Tab Sweep – MySQL ecosystem edition

Tab housekeeping but I also realise that people seem to have missed announcements, developments, etc. that have happened in the last couple of months (and boy have they been exciting). I think we definitely need something like the now-defunct MySQL Newsletter (and no, DB Weekly or NoSQL Weekly just don’t seem to cut it for me!).

MyRocks

During @scale (August 31), Yoshinori Matsunobu mentioned that MyRocks has been deployed in one region for 5% of its production workload at Facebook.

By October 4 at the Percona Live Amsterdam 2016 event, Percona CEO Peter Zaitsev said that MyRocks is coming to Percona Server (blog). On October 6, it was also announced that MyRocks is coming to MariaDB Server 10.2 (note I created MDEV-9658 back in February 2016, and that’s a great place to follow Sergei Petrunia’s progress!).

Rick Pizzi talks about MyRocks: migrating a large MySQL dataset from InnoDB to RocksDB to reduce footprint. His blog also has other thoughts on MyRocks and InnoDB.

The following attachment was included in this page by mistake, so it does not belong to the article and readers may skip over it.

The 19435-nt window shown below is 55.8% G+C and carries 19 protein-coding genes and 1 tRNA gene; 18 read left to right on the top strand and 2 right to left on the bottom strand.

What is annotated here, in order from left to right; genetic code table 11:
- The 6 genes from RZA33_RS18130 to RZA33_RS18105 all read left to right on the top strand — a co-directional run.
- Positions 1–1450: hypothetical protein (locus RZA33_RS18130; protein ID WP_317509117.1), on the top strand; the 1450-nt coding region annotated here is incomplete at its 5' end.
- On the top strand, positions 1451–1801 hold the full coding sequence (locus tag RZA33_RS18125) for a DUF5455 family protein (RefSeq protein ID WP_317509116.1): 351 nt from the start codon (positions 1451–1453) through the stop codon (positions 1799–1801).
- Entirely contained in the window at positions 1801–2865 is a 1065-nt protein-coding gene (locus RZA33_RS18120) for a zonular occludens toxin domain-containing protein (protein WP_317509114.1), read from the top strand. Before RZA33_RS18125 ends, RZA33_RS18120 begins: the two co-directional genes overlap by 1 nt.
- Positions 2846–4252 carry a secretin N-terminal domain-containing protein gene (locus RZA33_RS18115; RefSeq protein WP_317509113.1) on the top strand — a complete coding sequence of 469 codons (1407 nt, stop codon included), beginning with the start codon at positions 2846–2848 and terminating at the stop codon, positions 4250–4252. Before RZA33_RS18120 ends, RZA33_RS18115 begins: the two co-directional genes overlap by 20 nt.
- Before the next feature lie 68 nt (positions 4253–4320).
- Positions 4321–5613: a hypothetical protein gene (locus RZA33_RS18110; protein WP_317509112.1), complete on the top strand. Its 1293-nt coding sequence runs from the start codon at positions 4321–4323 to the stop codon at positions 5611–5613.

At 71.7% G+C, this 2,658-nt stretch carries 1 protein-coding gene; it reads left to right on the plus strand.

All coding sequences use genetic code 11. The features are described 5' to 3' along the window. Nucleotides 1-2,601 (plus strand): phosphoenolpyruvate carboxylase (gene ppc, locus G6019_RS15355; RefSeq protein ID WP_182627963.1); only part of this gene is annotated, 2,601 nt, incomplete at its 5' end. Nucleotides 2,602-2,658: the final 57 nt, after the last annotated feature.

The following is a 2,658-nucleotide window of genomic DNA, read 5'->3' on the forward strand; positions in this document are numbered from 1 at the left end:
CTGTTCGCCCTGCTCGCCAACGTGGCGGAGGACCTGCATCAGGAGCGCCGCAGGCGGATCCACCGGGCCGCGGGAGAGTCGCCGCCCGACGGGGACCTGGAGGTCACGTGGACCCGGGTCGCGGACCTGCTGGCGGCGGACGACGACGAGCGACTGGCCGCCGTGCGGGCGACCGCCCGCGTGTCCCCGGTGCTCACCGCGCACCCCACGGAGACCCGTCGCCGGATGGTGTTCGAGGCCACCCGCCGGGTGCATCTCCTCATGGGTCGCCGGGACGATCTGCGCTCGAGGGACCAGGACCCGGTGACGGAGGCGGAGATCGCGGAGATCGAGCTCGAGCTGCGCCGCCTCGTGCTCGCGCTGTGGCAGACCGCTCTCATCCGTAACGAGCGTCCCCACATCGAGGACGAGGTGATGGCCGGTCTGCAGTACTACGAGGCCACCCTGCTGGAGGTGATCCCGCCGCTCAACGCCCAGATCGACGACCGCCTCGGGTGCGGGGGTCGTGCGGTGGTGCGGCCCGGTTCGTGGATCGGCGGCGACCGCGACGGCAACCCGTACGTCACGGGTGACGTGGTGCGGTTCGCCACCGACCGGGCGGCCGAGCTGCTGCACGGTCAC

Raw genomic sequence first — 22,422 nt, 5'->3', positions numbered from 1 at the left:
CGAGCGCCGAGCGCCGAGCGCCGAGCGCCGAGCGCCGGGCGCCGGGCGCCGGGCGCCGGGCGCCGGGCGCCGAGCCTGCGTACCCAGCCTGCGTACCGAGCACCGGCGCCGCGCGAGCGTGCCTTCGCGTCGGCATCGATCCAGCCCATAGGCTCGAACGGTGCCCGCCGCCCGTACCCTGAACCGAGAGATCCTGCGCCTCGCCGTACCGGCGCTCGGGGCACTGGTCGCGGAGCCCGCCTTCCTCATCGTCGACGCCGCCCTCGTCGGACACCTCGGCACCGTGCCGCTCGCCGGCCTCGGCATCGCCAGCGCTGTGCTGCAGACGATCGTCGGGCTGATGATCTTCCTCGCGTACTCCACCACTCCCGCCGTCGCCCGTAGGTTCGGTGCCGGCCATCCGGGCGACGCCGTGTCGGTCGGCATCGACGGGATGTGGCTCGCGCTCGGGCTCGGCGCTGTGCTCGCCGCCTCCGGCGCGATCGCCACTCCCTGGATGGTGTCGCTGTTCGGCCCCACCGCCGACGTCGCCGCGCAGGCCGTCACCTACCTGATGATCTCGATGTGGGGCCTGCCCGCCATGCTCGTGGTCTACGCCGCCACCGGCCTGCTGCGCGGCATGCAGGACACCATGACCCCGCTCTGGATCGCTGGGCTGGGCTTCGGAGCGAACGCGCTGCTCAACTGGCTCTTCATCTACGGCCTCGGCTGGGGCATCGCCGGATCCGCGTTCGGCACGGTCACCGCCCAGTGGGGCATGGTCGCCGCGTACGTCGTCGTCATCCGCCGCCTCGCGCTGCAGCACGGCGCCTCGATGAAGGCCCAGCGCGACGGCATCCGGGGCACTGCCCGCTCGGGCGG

Of course, checkout the new site for all things MyRocks! It has a getting started guide amongst other things.

Proxies: MariaDB MaxScale, ProxySQL

With MariaDB MaxScale 2.0 being relicensed under the Business Source License (from GPLv2), almost immediately there was a GPLScale fork; however I think the more interesting/sustainable fork comes in the form of AirBnB MaxScale (GPLv2 licensed). You can read more about it at their introductory post, Unlocking Horizontal Scalability in Our Web Serving Tier.

ProxySQL has a new webpage, a pretty active mailing list, and its the GPLv2 solution by DBAs for DBAs.

Vitess

Vitess 2.0 has been out for a bit, and a good guide is the talk at Percona Live Amsterdam 2016, Launching Vitess: How to run YouTube’s MySQL sharding engine. It is still insanely easy to get going (if you have a credit card), at their vitess.io site.

  • Justin Swanhart

    Since there didn’t seem to be much interest in GPLscale, I have renamed the repository to “GPLscale_deprecated”. The repo will remain for historical purposes but AirBnB’s fork will be useful going forward.


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